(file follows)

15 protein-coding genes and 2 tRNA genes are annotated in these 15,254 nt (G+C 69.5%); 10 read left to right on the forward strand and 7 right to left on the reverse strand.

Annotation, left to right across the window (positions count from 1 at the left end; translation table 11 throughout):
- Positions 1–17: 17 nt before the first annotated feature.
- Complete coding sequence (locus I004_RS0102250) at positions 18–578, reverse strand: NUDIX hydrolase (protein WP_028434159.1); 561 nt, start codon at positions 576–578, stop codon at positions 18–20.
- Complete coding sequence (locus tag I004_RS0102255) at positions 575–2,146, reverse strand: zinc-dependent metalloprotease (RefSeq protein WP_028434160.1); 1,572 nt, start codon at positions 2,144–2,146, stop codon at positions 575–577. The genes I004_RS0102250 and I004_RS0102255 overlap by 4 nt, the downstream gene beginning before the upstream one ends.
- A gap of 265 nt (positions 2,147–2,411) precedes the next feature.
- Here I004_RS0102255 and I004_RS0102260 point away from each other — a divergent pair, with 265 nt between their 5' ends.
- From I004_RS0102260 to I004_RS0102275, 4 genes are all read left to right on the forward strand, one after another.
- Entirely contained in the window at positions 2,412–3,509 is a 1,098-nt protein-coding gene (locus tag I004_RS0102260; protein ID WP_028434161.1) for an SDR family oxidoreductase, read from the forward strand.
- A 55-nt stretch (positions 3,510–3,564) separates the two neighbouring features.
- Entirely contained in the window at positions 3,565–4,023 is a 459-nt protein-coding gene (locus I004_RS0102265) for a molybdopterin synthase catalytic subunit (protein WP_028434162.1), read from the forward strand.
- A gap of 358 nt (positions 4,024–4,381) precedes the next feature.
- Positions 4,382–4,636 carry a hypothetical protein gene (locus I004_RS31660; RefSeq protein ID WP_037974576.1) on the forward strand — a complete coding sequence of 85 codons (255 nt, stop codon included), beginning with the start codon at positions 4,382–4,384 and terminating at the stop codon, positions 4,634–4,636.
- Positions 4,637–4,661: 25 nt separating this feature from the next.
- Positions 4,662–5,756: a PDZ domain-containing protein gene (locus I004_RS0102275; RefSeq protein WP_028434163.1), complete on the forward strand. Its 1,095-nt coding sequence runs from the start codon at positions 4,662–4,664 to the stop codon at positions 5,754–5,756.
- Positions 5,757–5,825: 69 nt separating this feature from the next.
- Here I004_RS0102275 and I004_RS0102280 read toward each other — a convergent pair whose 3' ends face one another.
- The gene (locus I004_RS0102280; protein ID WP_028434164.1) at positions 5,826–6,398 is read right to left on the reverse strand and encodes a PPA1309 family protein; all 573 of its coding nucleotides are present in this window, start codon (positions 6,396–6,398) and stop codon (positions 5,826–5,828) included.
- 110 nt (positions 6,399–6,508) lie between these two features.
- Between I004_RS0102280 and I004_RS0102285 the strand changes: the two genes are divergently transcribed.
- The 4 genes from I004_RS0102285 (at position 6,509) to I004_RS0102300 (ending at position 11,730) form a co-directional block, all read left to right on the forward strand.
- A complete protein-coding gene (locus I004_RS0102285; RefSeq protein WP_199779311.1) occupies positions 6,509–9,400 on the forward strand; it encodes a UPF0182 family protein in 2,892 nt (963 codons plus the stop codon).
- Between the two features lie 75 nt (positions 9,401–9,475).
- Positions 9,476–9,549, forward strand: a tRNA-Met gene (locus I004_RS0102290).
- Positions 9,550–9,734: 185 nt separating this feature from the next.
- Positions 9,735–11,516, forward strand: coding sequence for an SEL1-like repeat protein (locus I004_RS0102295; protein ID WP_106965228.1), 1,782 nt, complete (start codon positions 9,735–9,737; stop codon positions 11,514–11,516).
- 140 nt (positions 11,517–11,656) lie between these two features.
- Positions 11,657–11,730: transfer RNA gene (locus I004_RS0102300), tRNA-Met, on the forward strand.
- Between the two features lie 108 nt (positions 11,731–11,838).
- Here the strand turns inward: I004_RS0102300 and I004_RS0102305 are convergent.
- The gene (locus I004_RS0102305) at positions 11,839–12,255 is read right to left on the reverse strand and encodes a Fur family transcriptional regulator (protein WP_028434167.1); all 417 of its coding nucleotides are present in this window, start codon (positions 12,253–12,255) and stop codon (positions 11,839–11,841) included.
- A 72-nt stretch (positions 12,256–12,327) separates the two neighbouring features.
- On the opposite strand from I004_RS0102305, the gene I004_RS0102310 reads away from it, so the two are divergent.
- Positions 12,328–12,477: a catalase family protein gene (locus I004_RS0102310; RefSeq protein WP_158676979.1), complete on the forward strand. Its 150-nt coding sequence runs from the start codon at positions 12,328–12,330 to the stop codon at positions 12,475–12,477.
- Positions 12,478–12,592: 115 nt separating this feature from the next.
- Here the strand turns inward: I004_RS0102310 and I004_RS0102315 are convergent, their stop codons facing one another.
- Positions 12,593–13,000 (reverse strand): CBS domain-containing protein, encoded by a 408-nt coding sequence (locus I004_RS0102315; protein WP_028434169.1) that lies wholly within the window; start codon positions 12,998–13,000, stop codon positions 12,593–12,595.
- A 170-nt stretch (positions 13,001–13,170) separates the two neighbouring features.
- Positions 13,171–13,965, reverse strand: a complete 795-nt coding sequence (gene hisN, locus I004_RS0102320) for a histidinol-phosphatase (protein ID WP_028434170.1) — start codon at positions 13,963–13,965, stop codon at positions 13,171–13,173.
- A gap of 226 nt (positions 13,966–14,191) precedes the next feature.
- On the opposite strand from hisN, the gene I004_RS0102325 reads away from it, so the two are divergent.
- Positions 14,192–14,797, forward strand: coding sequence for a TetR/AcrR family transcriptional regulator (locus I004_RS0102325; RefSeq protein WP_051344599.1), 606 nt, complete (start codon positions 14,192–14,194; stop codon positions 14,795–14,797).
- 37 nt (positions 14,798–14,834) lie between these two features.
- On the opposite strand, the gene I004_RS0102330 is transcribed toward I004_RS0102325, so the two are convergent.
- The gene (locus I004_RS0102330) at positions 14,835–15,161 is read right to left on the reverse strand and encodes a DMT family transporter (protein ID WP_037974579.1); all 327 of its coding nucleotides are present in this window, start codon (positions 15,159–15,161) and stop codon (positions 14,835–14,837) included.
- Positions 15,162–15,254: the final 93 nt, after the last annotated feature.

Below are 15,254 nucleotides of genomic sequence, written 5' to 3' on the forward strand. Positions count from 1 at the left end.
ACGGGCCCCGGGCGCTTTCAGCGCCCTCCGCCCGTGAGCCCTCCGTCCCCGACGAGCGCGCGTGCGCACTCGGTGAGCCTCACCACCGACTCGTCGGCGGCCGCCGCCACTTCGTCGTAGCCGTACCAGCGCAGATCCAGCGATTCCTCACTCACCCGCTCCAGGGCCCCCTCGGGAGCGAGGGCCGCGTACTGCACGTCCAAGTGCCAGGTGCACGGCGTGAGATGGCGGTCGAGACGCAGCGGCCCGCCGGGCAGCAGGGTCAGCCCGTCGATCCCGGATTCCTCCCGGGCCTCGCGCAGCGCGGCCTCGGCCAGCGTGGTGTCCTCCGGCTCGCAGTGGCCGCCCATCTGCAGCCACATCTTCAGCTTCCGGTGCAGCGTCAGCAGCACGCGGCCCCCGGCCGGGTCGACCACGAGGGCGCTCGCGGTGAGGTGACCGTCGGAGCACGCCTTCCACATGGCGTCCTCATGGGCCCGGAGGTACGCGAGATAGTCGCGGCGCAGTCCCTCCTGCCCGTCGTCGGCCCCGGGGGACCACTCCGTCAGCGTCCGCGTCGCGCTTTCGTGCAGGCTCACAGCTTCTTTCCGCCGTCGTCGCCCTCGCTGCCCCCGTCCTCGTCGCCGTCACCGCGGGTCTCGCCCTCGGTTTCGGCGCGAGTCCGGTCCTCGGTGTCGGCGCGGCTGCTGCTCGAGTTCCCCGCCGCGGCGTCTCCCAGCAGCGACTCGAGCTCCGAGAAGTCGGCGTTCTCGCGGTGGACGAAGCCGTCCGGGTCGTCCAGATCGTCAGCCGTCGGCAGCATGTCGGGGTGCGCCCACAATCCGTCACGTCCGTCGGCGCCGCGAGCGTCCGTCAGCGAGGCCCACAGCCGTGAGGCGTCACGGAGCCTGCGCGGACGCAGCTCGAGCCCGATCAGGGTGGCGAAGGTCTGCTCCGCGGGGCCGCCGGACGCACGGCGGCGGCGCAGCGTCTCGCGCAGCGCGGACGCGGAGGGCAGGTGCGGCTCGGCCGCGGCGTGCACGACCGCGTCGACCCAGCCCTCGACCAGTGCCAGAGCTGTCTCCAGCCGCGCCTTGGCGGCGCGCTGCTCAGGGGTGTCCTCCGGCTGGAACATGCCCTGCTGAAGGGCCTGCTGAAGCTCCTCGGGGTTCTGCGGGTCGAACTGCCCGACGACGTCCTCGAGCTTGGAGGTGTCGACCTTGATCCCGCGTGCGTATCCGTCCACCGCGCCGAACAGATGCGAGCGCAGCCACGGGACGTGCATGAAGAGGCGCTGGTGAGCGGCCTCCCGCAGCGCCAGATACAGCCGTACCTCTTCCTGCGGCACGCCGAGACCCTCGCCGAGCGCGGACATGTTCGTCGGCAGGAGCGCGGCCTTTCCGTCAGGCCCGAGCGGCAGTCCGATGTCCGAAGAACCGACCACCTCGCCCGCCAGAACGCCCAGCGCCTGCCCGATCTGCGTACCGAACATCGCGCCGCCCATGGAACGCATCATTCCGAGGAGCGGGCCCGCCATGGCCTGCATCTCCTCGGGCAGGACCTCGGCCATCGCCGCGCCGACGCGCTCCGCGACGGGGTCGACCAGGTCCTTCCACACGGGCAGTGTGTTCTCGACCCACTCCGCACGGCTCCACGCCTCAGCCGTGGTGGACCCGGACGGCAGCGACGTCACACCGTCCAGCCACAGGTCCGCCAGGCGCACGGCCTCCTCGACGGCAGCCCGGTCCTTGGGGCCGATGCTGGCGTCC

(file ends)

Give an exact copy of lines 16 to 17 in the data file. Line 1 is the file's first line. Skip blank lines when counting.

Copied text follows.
- Positions 5,757–5,825: 69 nt separating this feature from the next.
- Here I004_RS0102275 and I004_RS0102280 read toward each other — a convergent pair whose 3' ends face one another.